more than 25,000 homes. >> but we want to look at this graphic. that's hurricane andrew in comparison to irma now. you can see andrew was only about half the size of what irma is right now. and that's especially alarming if you remember the level of devastation from hiurricane andrew. again, that picture is just incredible. two day the after andrew first hit florida, that was when we started seeing the extent of the devastation there. let's take a look back at that coverage from the abc news vault. ♪ >> this is world news tonight with peter jennings. >> in florida, where the hurricane wreaked so much havoc monday morning, assurance agent in miami said there's a pattern after disasters like this. first you only think of is survival, then comes the accept of loss and you later think about rebuilding. in southern florida most people are at the second stage, stunned by the loss.
who lost their homes than everybody first believed. >> reporter: officials now estimate that there are at least 180,000 homeless in florida. that's the size of dayton, ohio and glendale, california. >> i lost everything i own except a few trinkets. >> reporter: while some people are trying to stay with what remains of their homes, thousands are lining up at emergency shelters. this is the only one in homestead, one of the hardest-hit areas. >> took 25 years to build, two and a half hours to destroy. >> five-month old baby. >> reporter: there's no way to tell how many of these homeless will find homes in the future and how many will require long-term quarcare. for now there are an abundance of shortages and a shortage of one thing --
homestead, florida. ♪ this is abc news "nightline." reporting from washington. ted koppel. >> hurricane andrew's impact sliced into more than concrete, wood and metal. the brunt of its force swept south florida and cruelly twisted innumerable lives. as linda pattillo found, there is a growing desperation. >> reporter: for decades, route one has been the main artery through south miami, a commercial route with everything from convenience stores to upscale malls. now there is little left. >> it's gone. we used to shop at the shopping centeren the street. there's just nothing left. >> reporter: but further up route one, don lee lost everything. for three generations of the lee family, home is now don's van, parked by the side of the road. >> the hurricane tried to blow me away. >> reporter: were you scared? >> i was
>> we're very fortunate. >> reporter: at the end of route one, amidst the rubble of a community that no longer exists, reality is setting in. >> i can say that right now we have food. we have water. supplies we salvaged and kept. but today we don't need anything. tomorrow's going to be a different story. >> reporter: help may be a long time coming. this is linda pattillo for "nightline" in homestead, florida. >> it's important to remember and terrifying to think that andrew caused $25 billion worth of damage in florida alone and claimed 26 lives in the u.s. >> and additional people died as a result of the storm but sort of not directly because of it. i just want to holook at the ime again. we want to look at the size of irma in comparison to andrew. this means even those areas not directly in line with the eye of the storm will still experience extremely powerful winds. so for those of y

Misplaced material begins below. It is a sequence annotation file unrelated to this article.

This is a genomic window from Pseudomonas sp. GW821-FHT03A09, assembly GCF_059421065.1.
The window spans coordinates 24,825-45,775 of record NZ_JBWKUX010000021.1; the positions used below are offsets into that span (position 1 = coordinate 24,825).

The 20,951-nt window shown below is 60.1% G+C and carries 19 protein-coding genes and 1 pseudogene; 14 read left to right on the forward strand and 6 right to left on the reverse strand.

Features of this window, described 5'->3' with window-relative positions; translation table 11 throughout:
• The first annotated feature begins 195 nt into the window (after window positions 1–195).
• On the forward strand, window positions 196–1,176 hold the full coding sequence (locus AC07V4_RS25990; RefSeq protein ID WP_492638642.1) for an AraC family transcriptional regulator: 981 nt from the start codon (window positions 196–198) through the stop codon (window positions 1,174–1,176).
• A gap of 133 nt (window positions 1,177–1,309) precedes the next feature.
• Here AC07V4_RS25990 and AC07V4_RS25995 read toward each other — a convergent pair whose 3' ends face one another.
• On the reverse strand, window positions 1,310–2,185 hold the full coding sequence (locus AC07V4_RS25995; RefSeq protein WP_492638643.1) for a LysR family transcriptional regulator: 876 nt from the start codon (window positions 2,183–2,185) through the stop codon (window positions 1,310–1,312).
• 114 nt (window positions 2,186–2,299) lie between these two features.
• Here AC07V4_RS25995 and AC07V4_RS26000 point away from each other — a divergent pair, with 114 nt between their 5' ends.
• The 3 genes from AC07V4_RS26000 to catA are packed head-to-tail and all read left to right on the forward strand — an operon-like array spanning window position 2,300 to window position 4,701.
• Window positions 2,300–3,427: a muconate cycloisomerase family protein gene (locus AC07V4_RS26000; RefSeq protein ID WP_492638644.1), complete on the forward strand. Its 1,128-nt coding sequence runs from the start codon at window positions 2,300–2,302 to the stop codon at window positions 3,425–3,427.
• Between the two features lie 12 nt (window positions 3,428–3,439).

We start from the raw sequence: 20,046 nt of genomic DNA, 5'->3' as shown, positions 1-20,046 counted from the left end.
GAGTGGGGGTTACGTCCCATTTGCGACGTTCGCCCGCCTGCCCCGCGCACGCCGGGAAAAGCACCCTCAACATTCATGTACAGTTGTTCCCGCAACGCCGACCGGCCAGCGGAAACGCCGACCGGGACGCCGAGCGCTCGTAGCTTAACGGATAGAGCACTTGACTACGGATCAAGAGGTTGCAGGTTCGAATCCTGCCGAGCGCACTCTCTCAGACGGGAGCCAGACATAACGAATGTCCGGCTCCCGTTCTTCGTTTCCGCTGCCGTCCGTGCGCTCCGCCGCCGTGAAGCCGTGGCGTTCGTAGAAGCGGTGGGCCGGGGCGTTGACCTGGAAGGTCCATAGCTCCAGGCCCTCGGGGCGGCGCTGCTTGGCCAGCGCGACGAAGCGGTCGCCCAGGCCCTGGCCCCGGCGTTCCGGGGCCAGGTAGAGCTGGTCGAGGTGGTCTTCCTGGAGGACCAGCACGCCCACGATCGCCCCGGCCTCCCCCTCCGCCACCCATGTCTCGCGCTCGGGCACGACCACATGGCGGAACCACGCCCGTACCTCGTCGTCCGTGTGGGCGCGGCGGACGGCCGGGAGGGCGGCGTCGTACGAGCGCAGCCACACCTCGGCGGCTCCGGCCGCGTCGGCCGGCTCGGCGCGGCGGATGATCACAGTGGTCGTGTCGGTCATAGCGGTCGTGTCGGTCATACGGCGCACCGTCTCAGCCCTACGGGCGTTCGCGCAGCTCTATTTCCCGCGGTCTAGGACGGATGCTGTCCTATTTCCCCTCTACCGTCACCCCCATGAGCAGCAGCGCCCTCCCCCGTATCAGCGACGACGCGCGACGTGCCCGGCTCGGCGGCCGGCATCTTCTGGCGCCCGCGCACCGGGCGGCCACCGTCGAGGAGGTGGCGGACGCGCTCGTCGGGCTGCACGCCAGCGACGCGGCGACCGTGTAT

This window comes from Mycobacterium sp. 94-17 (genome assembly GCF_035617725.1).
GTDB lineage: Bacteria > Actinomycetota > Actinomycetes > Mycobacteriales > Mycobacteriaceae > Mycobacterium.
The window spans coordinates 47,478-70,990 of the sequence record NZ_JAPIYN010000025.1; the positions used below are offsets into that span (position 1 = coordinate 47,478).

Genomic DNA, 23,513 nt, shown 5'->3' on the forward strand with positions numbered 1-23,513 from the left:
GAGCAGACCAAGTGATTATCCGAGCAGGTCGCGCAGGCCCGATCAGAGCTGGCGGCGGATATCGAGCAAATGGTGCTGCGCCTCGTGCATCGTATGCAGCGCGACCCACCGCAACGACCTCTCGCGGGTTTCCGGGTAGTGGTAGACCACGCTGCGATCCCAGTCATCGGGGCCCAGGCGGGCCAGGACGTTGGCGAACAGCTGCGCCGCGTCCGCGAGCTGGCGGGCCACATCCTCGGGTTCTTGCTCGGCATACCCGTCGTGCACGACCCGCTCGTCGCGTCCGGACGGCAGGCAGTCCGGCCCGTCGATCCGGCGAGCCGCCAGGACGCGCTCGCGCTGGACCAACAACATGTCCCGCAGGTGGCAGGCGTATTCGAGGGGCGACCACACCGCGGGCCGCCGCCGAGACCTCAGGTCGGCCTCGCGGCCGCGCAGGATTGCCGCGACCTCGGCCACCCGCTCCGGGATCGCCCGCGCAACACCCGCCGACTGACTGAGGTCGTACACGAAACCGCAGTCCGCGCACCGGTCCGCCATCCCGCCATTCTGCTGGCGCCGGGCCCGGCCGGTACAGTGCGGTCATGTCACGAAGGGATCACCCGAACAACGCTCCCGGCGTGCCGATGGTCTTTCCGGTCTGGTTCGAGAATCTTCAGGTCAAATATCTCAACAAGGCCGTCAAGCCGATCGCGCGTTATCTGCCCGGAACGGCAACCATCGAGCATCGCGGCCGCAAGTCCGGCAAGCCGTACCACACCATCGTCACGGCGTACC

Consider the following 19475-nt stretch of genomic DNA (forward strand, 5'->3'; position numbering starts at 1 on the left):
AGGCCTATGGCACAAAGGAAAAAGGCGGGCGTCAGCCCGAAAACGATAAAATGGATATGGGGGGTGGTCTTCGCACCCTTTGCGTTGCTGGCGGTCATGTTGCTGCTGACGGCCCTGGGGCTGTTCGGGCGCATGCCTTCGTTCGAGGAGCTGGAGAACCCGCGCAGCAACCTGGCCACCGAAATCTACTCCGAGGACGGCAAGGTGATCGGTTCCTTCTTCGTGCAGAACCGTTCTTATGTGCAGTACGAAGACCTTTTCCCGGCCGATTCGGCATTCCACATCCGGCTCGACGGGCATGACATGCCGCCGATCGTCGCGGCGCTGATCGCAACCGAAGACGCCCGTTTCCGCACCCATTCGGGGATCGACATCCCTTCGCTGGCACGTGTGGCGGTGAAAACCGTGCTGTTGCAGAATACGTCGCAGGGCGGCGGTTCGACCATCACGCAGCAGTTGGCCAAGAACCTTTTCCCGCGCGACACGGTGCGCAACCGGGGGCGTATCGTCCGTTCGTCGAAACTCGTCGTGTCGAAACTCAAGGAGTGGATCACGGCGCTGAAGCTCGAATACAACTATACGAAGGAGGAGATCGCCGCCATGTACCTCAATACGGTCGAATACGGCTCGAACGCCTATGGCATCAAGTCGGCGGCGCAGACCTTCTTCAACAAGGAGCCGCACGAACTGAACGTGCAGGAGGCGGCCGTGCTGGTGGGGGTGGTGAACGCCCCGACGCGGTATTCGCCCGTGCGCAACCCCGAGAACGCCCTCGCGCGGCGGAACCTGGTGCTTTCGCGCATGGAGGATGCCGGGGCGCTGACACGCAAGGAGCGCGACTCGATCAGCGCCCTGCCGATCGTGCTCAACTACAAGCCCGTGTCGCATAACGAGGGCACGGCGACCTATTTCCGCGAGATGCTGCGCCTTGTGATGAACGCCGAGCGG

you were in evacuation zone, please heed those orders. >> the way we're seeing that cone, it is all of florida. >> all right. we'll take a look coming up. i love you, couch. you give us comfort. and we give you bare feet, backsweat, and gordo's... everything. i love you, but sometimes you stink. soft surfaces trap odors. febreze fabric refresher cleans them away for good. because the things you love the most can stink. and plug in febreze to keep your whole room fresh for up to 45 days. breathe happy with febreze. this scarf all that's my left to rememb... sayonara.
♪ time now for "insomniac theater." >> we start with a reboot of stephen king's "it." a group of young kids facing their biggest fears as they square off against an evil clown known as "penny-wise" whose evil reputation dates back for centuries. >> no! >> hi, georgie! what a nice boy. do you want it back? >>
>> here. take it. >> don't take it, georgie! don't take it j. >> as faithful it is to king's story, the reboot leaves half of king's material on the table. so they're already gearing up for a sequel. critics are mixed. tasha robinson writing that it piles on the jump scares until they become irrelevant. and another writes, while a marked improvement on the tedious 1990 tv many series, it has the same shortcomings of king's original material, burning stephen king. >> ooh, scary stuff, though. a little levity now. from the produ
bride", nancy myers is bringing us "home again." the rom-com stars reese witherspoon, starting over by moving back to her hometown of los angeles with her two young daughters and falls for a hot young film make ir. >> wh -- film make ir. >> just reel it back to normal. >> did you wash these? >> i did. but only because i was doing a load, and i've been up since 5:30. >> critics are not loving "home again." giving it a 31% splat on rotten tomatoes. and one calls it a patently bogus rom-com. and a glib and shallow take on female mid-life crisis. but reese witherspoon is good. >> a
now." hurricane irma takes aim. >> florida is bracing for the worst of the deadly category five storm. miami is forecast now to take a direct hit. we have team coverage, the mass evacuations, the traffic, the rn on supplies, and we'll bring you the accuweather forecast live. also breaking right now, a powerful earthquake hits mexico, sending people running. we're tracking the very latest. then a massive security breach involving eck which fax that could effect more than 143 million americans and their personal private information. what you need to know. then meet irma and harvey. different irma and harvey, though, a real-life cou